Sri Lanka has had private universities awarding degrees in business management, software engineering and information technology etc. for decades, and there has never been any kind of opposition or uproar to these. This tells us that while Sri Lanka doesn’t have an issue with the concept of a degree from a private run institute/ university, it does have an issue if it’s a medical degree. I recall one of my friends (a Software Engineer) from a state university saying “we are Engineers and even if we make a mistake it wouldn’t lead to lives being lost, but doctors cannot say the same, there is more at stake”. So the preciousness of human life is basically his argument not to allow a private university to award a medical degree. I’ll let you assess the merits of this quote, I’m not going to comment on it either way.
All this doom and gloom, you may be asking the question “Is it all lost? Is this the end of the road for any kind of medical or biology degree program that is run in non state universities?” The answer is, I hope not, I really do hope we see the day where this kind of thing isn’t an issue and everyone gets along in unity.
Of course we recognize that talented students come from poor families and everyone has potential to succeed, and I don’t think money should be a limiting factor to the heights of a person’s ambition. After all we’re all born spinning that invisible wheel of a birth lottery, we could be born into rich or poor parents, it’s not something we choose by our actions. Thus I think we do more harm than good in the division of rich /poor in the educational system of this country; associating private universities as “for the rich kids” and government universities as “for poor people” isn’t helpful at all, it just further divides, doesn’t heal any social divides. I think we’d do more good in driving society forward by reducing economic inequality.
We also need an overhaul in the curriculums of secondary and uni education, enough with the “same old”, it’s time to move on and join the rest of the world, adapt to a world that’s changing and reflect these in the syllabus to produce graduates that are aptly skilled to take on tomorrow’s tech driven world. We need to innovate more, and invest in more researchers in universities (which currently there isn’t enough of).
You may be wondering why I speak with such passion on this topic in particular. I say all this as a person that didn’t come from a rich family and my parents never paid for a degree at an international university. I did try to enter a government university. In fact I ended up with a BCC result in A Levels completing it in Bio stream. I didn’t want to become a doctor though, as far as I can remember, I always wanted to work with technology. Software engineering interested me, so I started working to collect money for a diploma course. So after my A Levels I worked in a variety of jobs from sales & marketing to web and graphic design.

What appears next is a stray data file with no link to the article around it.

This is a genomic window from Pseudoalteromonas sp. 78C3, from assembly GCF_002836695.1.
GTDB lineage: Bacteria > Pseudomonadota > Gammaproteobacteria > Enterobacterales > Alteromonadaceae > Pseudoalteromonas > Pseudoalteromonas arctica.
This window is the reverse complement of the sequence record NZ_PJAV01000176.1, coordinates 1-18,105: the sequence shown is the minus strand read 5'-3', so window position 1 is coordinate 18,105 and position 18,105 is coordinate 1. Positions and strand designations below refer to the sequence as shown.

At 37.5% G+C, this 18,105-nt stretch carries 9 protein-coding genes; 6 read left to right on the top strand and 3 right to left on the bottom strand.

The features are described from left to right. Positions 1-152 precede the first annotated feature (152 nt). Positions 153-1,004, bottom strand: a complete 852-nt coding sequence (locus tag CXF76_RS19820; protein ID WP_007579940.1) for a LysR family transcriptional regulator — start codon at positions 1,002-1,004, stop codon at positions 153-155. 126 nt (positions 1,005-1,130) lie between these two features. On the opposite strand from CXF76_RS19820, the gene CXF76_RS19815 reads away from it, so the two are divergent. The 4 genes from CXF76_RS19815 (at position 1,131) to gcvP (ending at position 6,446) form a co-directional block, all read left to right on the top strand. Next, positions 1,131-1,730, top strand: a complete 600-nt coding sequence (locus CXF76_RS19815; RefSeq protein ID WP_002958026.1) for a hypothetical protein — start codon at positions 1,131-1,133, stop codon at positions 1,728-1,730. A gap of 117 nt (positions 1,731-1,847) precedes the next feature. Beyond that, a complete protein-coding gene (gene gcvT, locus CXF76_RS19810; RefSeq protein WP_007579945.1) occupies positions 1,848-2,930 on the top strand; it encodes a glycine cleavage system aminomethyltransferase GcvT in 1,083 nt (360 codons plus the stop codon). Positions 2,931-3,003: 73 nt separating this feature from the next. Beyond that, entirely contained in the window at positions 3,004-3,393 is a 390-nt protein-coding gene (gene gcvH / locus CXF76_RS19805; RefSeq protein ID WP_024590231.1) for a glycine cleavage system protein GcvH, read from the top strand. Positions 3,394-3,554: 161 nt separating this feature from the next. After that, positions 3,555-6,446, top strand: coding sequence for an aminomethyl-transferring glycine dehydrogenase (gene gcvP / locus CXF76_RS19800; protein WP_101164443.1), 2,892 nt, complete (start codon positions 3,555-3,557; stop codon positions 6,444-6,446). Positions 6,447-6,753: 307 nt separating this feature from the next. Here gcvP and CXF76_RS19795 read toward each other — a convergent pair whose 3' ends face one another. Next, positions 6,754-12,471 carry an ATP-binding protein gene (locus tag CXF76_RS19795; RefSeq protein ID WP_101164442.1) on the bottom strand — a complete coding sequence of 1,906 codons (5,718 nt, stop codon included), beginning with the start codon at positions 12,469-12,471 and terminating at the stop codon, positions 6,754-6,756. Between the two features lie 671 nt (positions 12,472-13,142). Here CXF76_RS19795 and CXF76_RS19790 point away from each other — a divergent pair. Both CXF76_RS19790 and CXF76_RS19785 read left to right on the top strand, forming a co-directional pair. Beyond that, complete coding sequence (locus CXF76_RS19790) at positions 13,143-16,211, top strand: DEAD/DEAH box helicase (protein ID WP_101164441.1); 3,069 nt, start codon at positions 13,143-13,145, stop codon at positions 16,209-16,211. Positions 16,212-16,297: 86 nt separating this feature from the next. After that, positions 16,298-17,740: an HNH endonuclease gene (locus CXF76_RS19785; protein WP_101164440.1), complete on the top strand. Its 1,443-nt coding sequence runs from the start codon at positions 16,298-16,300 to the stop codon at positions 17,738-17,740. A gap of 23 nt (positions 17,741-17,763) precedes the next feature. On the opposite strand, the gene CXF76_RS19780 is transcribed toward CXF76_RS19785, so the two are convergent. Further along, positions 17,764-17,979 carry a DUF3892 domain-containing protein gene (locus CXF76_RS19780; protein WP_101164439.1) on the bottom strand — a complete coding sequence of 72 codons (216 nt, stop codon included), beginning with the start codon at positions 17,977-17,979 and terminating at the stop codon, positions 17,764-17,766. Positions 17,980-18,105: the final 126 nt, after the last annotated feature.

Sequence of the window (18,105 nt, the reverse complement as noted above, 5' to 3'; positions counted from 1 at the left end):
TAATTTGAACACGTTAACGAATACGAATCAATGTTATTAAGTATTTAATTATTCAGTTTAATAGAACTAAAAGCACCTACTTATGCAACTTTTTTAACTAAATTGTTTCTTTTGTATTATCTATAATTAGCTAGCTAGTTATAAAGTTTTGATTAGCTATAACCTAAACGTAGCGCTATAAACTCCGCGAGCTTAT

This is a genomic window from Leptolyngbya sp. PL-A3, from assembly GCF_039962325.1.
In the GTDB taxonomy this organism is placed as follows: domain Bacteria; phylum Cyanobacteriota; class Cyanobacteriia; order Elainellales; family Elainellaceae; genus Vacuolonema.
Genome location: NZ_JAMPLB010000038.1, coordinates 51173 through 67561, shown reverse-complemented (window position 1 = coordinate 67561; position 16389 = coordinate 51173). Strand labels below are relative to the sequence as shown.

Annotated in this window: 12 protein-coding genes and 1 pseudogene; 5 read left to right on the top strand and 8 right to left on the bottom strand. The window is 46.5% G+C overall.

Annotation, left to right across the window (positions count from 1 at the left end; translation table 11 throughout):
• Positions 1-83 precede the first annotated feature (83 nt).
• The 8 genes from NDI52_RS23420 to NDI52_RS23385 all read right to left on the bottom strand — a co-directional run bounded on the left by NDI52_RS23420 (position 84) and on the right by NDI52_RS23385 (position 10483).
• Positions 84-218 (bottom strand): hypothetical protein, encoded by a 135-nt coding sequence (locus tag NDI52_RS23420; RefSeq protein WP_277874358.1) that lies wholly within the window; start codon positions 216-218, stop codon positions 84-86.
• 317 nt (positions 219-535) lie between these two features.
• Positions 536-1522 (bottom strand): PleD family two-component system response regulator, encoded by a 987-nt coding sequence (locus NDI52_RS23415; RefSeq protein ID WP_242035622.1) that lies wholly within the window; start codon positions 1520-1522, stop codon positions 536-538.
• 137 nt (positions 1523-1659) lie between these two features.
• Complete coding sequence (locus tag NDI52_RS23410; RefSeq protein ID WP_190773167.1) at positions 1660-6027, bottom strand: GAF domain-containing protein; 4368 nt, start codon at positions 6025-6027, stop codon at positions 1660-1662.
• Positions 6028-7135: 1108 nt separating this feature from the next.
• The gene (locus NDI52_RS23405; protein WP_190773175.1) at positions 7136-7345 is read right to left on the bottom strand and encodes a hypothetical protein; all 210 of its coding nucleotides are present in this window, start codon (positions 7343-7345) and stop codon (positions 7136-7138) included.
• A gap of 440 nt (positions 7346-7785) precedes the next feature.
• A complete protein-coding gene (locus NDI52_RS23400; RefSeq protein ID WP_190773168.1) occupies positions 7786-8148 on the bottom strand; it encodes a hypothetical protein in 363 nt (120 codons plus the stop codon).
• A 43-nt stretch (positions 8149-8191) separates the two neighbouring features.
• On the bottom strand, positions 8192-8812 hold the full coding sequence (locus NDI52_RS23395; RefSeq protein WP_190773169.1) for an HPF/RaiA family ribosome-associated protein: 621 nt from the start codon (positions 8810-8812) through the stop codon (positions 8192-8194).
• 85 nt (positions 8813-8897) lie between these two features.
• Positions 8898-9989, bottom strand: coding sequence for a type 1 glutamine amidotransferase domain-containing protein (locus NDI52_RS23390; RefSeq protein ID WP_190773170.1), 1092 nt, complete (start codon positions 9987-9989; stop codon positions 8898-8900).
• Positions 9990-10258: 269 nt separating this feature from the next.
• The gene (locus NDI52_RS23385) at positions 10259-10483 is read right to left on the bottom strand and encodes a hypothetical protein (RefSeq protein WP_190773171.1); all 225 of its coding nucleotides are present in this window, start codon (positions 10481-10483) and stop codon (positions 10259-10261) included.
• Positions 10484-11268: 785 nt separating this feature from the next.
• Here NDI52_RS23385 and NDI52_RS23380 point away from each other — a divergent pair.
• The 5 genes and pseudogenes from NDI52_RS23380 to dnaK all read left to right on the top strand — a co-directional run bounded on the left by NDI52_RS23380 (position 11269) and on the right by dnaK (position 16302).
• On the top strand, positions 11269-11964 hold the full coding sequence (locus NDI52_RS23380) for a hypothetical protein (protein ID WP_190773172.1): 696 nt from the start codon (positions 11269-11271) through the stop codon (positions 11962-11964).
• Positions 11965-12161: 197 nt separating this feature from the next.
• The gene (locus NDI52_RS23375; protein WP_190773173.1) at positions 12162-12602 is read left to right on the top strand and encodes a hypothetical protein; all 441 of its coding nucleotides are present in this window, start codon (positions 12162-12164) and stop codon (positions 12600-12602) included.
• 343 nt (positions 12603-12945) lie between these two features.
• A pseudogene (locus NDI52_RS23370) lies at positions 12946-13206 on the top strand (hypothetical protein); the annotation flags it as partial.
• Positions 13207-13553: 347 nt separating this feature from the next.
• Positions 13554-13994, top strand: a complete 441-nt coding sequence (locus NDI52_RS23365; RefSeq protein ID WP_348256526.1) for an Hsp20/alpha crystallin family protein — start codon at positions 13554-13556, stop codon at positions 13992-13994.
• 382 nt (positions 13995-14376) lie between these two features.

Finally I enrolled on a diploma course in software engineering at one of the country’s most reputed institutions, I paid fees myself, I didn’t depend on my parents, I knew they did the best they could. So this went on for about three years, and I was studying part time attending classes (and learning online as well) while in a full time job. And guess what, I finally ended up with a degree in Software Engineering from one of the UK’s best modern universities. This is why I’m a firm believer that you can achieve whatever goal you want if you put in the right amount of talent, and if you’re talented and dedicated in the field. I don’t think there’s an excuse because at the end of the day there’s just no substitute for hardwork. If I finally became a software engineer without having all the “rich” cards in my hand from the beginning, no big money to depend on, then anyone can reach their potential.
There is a role for the government to play in ensuring private campus in Sri Lanka are up to standards in their curriculum and are teaching job relevant skills for the current economy. The ideal is if we could unite both the best private universities in Sri Lanka and government universities such that they work together to innovate research and develop. We could create our own “Ivy League” equivalent universities here in Sri Lanka, liking by transforming good universities Moratuva and Colombo making them modern with good state of the art facilities and engaging cutting edge research in South Asia. It’s up to us to bridge this “government/ private” divide we’ve created… It’s time we united back the old clique of school friends that played sports together in the same playground, and even ate from the same lunch packet! We should never be jealous of our neighbour’s success, cause you know what? We’re in this together.